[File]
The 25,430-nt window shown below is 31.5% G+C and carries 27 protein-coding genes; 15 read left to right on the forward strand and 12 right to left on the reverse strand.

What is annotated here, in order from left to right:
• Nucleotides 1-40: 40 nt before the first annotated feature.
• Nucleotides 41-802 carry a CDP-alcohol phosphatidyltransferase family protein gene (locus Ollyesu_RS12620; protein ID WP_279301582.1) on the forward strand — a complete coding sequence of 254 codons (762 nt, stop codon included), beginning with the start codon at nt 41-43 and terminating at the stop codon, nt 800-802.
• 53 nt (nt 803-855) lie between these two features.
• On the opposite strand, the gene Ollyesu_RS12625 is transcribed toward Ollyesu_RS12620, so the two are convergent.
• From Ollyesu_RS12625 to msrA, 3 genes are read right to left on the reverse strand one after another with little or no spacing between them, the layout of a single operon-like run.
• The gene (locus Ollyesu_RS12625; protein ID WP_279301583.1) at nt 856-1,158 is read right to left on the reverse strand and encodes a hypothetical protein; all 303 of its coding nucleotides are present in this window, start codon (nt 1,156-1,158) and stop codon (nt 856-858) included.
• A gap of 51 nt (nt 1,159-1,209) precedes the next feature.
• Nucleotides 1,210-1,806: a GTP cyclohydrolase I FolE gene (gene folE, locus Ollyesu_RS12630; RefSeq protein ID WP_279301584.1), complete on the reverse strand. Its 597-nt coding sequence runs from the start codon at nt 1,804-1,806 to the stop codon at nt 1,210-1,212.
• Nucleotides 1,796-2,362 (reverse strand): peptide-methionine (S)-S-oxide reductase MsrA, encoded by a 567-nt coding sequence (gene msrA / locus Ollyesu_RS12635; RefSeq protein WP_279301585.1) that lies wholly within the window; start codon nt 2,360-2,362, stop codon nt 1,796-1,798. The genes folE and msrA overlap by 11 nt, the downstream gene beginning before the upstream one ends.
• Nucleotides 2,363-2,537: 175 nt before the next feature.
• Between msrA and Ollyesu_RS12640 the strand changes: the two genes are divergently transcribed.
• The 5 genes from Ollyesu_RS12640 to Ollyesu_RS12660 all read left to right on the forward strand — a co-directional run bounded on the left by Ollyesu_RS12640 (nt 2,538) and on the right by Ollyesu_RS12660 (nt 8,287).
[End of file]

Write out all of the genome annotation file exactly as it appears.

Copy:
The 25,430-nt window shown below is 31.5% G+C and carries 27 protein-coding genes; 15 read left to right on the forward strand and 12 right to left on the reverse strand.

What is annotated here, in order from left to right:
• Nucleotides 1-40: 40 nt before the first annotated feature.
• Nucleotides 41-802 carry a CDP-alcohol phosphatidyltransferase family protein gene (locus Ollyesu_RS12620; protein ID WP_279301582.1) on the forward strand — a complete coding sequence of 254 codons (762 nt, stop codon included), beginning with the start codon at nt 41-43 and terminating at the stop codon, nt 800-802.
• 53 nt (nt 803-855) lie between these two features.
• On the opposite strand, the gene Ollyesu_RS12625 is transcribed toward Ollyesu_RS12620, so the two are convergent.
• From Ollyesu_RS12625 to msrA, 3 genes are read right to left on the reverse strand one after another with little or no spacing between them, the layout of a single operon-like run.
• The gene (locus Ollyesu_RS12625; protein ID WP_279301583.1) at nt 856-1,158 is read right to left on the reverse strand and encodes a hypothetical protein; all 303 of its coding nucleotides are present in this window, start codon (nt 1,156-1,158) and stop codon (nt 856-858) included.
• A gap of 51 nt (nt 1,159-1,209) precedes the next feature.
• Nucleotides 1,210-1,806: a GTP cyclohydrolase I FolE gene (gene folE, locus Ollyesu_RS12630; RefSeq protein ID WP_279301584.1), complete on the reverse strand. Its 597-nt coding sequence runs from the start codon at nt 1,804-1,806 to the stop codon at nt 1,210-1,212.
• Nucleotides 1,796-2,362 (reverse strand): peptide-methionine (S)-S-oxide reductase MsrA, encoded by a 567-nt coding sequence (gene msrA / locus Ollyesu_RS12635; RefSeq protein WP_279301585.1) that lies wholly within the window; start codon nt 2,360-2,362, stop codon nt 1,796-1,798. The genes folE and msrA overlap by 11 nt, the downstream gene beginning before the upstream one ends.
• Nucleotides 2,363-2,537: 175 nt before the next feature.
• Between msrA and Ollyesu_RS12640 the strand changes: the two genes are divergently transcribed.
• The 5 genes from Ollyesu_RS12640 to Ollyesu_RS12660 all read left to right on the forward strand — a co-directional run bounded on the left by Ollyesu_RS12640 (nt 2,538) and on the right by Ollyesu_RS12660 (nt 8,287).